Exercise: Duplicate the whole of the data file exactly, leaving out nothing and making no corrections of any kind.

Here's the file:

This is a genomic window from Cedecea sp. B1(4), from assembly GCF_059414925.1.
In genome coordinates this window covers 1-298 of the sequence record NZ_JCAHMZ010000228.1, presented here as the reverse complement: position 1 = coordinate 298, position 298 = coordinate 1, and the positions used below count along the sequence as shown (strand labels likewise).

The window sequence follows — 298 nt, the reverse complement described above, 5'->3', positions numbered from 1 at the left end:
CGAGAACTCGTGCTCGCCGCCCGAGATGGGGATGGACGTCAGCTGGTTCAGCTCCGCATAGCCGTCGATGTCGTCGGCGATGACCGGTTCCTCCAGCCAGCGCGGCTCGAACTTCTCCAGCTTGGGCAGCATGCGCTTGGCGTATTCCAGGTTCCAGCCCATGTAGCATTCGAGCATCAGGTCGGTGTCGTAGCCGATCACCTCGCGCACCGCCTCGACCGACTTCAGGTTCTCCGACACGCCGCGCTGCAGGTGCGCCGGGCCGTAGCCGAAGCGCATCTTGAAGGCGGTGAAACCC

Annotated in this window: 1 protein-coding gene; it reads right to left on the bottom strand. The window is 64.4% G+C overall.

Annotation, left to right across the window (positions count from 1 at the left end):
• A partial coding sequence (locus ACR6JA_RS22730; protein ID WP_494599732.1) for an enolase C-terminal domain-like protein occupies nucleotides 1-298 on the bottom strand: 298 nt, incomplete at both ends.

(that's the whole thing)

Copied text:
This is a genomic window from Cedecea sp. B1(4), from assembly GCF_059414925.1.
In genome coordinates this window covers 1-298 of the sequence record NZ_JCAHMZ010000228.1, presented here as the reverse complement: position 1 = coordinate 298, position 298 = coordinate 1, and the positions used below count along the sequence as shown (strand labels likewise).

The window sequence follows — 298 nt, the reverse complement described above, 5'->3', positions numbered from 1 at the left end:
CGAGAACTCGTGCTCGCCGCCCGAGATGGGGATGGACGTCAGCTGGTTCAGCTCCGCATAGCCGTCGATGTCGTCGGCGATGACCGGTTCCTCCAGCCAGCGCGGCTCGAACTTCTCCAGCTTGGGCAGCATGCGCTTGGCGTATTCCAGGTTCCAGCCCATGTAGCATTCGAGCATCAGGTCGGTGTCGTAGCCGATCACCTCGCGCACCGCCTCGACCGACTTCAGGTTCTCCGACACGCCGCGCTGCAGGTGCGCCGGGCCGTAGCCGAAGCGCATCTTGAAGGCGGTGAAACCC

Annotated in this window: 1 protein-coding gene; it reads right to left on the bottom strand. The window is 64.4% G+C overall.

Annotation, left to right across the window (positions count from 1 at the left end):
• A partial coding sequence (locus ACR6JA_RS22730; protein ID WP_494599732.1) for an enolase C-terminal domain-like protein occupies nucleotides 1-298 on the bottom strand: 298 nt, incomplete at both ends.